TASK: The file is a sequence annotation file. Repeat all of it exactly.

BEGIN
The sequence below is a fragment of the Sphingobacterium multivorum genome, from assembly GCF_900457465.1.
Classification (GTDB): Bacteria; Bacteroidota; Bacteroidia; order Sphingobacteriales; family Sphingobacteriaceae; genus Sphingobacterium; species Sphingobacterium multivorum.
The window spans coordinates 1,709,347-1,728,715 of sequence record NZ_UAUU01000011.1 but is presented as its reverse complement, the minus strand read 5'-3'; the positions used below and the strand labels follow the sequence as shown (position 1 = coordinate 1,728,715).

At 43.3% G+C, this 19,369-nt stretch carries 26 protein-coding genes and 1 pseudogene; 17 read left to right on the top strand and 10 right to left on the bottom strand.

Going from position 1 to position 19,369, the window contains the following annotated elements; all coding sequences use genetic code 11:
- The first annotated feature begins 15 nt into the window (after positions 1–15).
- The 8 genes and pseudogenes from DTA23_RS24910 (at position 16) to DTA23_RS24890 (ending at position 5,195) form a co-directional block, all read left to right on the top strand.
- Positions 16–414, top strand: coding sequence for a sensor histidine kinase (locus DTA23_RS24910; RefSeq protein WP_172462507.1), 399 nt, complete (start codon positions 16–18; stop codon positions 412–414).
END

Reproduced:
The sequence below is a fragment of the Sphingobacterium multivorum genome, from assembly GCF_900457465.1.
Classification (GTDB): Bacteria; Bacteroidota; Bacteroidia; order Sphingobacteriales; family Sphingobacteriaceae; genus Sphingobacterium; species Sphingobacterium multivorum.
The window spans coordinates 1,709,347-1,728,715 of sequence record NZ_UAUU01000011.1 but is presented as its reverse complement, the minus strand read 5'-3'; the positions used below and the strand labels follow the sequence as shown (position 1 = coordinate 1,728,715).

At 43.3% G+C, this 19,369-nt stretch carries 26 protein-coding genes and 1 pseudogene; 17 read left to right on the top strand and 10 right to left on the bottom strand.

Going from position 1 to position 19,369, the window contains the following annotated elements; all coding sequences use genetic code 11:
- The first annotated feature begins 15 nt into the window (after positions 1–15).
- The 8 genes and pseudogenes from DTA23_RS24910 (at position 16) to DTA23_RS24890 (ending at position 5,195) form a co-directional block, all read left to right on the top strand.
- Positions 16–414, top strand: coding sequence for a sensor histidine kinase (locus DTA23_RS24910; RefSeq protein WP_172462507.1), 399 nt, complete (start codon positions 16–18; stop codon positions 412–414).